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Are tit-for-tat sectarian killings enough to tilt Iraq back to war?

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Nabil al-Jurani/AP

(Read caption) Iraqi security force members inspect the site of a car bomb attack in Basra, 340 miles southeast of Baghdad, Iraq, Monday. Two car bombings in the southern city of Basra, killing and wounding dozens of people, police said. Iraq has seen a spike of attacks, including bombings hitting both Sunni and Shiite civilian targets over the last week.

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After the death of more than 60 people in a series of car bombs today targeting Iraq's majority Shiite community and weeks of escalating sectarian attacks, many are wondering if the country's simmering sectarian tensions will tumble once again into all-out civil war.

The situation in Iraq is bad enough, as the attacks today make clear. Reuters reported there were two deadly blasts in the southern, largely Shiite city of Basra; 30 deaths in seven different blasts targeting Shiite neighborhoods of Baghdad; and an attack on a bus carrying Shiite pilgrims near the town of Balad. 

This kind of violence, almost certainly carried out by Sunni militants, has ebbed and flowed for years in Iraq, without ever leading to large-scale sectarian bloodletting like that which occurred between 2005 and 2008, when tens of thousands of Iraqis were killed in fighting that transformed many of the mixed neighborhoods of Baghdad and other cities into entirely Shiite or Sunni enclaves. An Al Qaeda in Iraq attack on an important Shiite shrine in Samarra in February 2006 touched off reprisal killings across the country.

Many have long wondered what event could be Iraq's next Samarra. The good news, if any good news can be taken from a society still as divided and violent as Iraq today, is that the general population and political elites have consistently shied away from the worst. And while the current flare-up is almost certainly going to claim more lives, the odds of all-out war are probably low, going by the experience of the past few years.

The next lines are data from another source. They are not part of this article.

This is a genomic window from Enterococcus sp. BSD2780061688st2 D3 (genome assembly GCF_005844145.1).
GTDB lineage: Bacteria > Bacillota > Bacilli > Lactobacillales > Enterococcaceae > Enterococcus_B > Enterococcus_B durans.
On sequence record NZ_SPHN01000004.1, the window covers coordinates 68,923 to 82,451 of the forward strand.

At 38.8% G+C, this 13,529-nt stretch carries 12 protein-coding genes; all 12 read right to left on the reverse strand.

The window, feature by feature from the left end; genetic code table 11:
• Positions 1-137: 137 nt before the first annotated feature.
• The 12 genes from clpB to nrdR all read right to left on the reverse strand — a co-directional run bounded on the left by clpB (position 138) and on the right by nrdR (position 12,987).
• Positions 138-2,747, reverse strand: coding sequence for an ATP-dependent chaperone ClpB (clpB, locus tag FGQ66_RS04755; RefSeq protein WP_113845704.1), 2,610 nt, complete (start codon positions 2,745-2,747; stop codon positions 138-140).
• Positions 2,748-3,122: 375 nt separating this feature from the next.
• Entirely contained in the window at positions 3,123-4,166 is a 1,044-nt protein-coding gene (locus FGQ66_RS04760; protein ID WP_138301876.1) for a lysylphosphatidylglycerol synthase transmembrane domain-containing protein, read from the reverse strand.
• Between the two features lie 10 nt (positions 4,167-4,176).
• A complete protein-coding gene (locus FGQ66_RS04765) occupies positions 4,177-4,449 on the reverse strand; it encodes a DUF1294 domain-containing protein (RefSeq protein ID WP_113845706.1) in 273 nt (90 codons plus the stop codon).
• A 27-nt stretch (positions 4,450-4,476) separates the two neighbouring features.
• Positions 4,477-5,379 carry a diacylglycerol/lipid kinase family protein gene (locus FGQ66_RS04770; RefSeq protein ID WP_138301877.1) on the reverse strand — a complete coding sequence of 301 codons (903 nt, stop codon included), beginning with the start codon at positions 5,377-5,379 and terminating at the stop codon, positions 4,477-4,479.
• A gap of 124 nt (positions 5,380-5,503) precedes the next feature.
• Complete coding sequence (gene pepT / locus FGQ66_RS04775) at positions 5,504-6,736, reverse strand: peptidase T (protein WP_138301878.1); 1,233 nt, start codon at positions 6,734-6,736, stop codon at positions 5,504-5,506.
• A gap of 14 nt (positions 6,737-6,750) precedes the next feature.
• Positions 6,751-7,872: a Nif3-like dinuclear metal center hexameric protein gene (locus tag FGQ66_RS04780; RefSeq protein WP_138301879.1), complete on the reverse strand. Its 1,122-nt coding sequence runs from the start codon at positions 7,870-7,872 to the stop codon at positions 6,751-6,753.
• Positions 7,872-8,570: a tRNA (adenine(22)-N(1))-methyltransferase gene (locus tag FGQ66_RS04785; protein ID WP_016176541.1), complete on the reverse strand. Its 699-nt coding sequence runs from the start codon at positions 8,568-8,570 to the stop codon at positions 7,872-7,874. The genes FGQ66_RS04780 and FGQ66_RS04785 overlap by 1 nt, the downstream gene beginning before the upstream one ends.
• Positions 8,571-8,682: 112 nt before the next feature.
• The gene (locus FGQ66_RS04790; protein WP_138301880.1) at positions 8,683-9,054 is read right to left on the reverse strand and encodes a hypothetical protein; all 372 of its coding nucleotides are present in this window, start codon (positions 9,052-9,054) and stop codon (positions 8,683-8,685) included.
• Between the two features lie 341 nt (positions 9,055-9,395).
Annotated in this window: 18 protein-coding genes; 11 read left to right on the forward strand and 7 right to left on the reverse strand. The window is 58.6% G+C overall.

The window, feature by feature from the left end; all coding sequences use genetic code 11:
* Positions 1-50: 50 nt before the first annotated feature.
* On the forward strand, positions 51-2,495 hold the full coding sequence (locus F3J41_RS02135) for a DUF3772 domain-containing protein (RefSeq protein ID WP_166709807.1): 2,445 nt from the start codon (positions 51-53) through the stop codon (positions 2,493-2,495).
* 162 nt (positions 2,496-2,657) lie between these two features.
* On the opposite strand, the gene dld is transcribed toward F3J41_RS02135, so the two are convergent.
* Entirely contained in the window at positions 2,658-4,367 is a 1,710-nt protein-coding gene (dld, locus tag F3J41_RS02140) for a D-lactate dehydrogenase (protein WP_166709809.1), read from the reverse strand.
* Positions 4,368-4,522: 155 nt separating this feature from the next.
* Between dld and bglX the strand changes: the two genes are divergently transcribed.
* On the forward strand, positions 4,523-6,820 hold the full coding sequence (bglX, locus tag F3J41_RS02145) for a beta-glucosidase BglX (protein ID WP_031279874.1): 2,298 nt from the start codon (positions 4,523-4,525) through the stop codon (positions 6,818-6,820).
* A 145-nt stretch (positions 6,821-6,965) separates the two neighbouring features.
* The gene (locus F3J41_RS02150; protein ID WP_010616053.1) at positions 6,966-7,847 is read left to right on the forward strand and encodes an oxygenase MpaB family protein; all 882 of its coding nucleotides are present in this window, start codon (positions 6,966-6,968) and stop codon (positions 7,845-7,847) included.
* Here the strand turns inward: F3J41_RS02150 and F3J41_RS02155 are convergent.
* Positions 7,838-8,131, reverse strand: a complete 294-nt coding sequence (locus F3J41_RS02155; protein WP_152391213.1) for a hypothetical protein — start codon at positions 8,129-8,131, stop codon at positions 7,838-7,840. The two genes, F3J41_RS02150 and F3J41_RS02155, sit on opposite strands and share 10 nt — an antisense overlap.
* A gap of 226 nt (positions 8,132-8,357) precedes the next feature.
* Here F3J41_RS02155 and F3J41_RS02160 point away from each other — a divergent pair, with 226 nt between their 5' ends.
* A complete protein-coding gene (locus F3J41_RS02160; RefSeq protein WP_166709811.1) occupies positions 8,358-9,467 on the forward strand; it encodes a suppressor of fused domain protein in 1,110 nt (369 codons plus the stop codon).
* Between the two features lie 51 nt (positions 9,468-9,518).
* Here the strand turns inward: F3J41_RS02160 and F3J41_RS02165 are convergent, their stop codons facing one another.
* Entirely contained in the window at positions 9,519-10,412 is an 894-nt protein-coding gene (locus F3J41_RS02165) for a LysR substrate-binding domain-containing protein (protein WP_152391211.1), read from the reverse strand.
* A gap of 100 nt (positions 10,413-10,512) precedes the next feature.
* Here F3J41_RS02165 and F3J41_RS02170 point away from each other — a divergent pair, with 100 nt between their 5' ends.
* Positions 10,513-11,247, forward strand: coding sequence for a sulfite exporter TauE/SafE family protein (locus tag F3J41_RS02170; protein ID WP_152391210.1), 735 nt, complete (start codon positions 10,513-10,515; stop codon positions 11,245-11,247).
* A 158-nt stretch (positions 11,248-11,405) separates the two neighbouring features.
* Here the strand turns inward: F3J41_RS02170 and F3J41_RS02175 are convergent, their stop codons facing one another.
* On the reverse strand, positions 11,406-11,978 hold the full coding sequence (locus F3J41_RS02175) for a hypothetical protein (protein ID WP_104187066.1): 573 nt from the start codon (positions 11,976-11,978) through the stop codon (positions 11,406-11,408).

To be sure, the current situation is bad. Last Friday, at least 76 people were killed in bombs targeting predominantly Sunni areas in Iraq. Those attacks followed close on the heels of attacks against Shiites earlier in the week. In April, more than 700 people were killed, one of the highest monthly death tolls since 2008.

The government of Shiite Prime Minister Nuri al-Maliki has taken a hard line against Sunni protesters, with a deadly government raid on a protest encampment in the town of Hawija claiming at least 50 lives and infuriating the country's Sunni minority.

That protest encampment, like similar ones in Anbar province, was inspired by a widespread feeling among Iraqi Sunnis that they have been completely cut out of meaningful power by the country's Shiite majority, that Mr. Maliki is running the country in the interest of his sect rather than all citizens, and that the security forces commit human rights abuses with impunity.

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While the worst of Iraq's fighting ended years ago, the national reconciliation that the US predicted would follow never occurred, leaving Iraq volatile and prone to violence. It has remained one of countries most beset by terrorism, and added to that volatile mix is the civil war in Syria, with many members of Al Qaeda in Iraq joining the fight against Syrian President Bashar al-Assad

What's more, powerful Sunni leaders in Anbar province – which borders Syria and was the center of the insurgency during the US occupation – are being hounded by the central government (fairly or unfairly it's hard to say). Joel Wing has a good roundup on Sunni leaders in Anbar province, and their various recent conflicts with the central government's security forces. Ominously, a number of the people he discusses had been involved in fighting Sunni insurgents on the side of the government and US forces just a few years ago.   

"The recent raids, kidnappings, and the end of the call for talks with the authorities can only add to this growing fire," Wing writes. "Even if the mainstream protest movement like the one in Ramadi attempts to remain peaceful, it is apparent that more and more people in the governorate are at least open to the passive if not active support for attacks upon the security forces."

With all this, it's pretty easy to predict the worst. But Iraqis were so badly scarred by the sectarian civil war, with so much lost on every side, that it's hard to imagine the wildfire catching again soon. While average Iraqis have suffered due to a weak economy, both Shiite and Sunni political leaders have profited handsomely from high oil prices in recent years, and have little to gain from all-out warfare that would almost certainly end in the same result as last time: with the country's majority Shiite population still in the driver seat. 

Make no mistake. Iraq's situation is grim. But the country has repeatedly pulled back from the brink in recent years. And there's a good chance that it will again.

 

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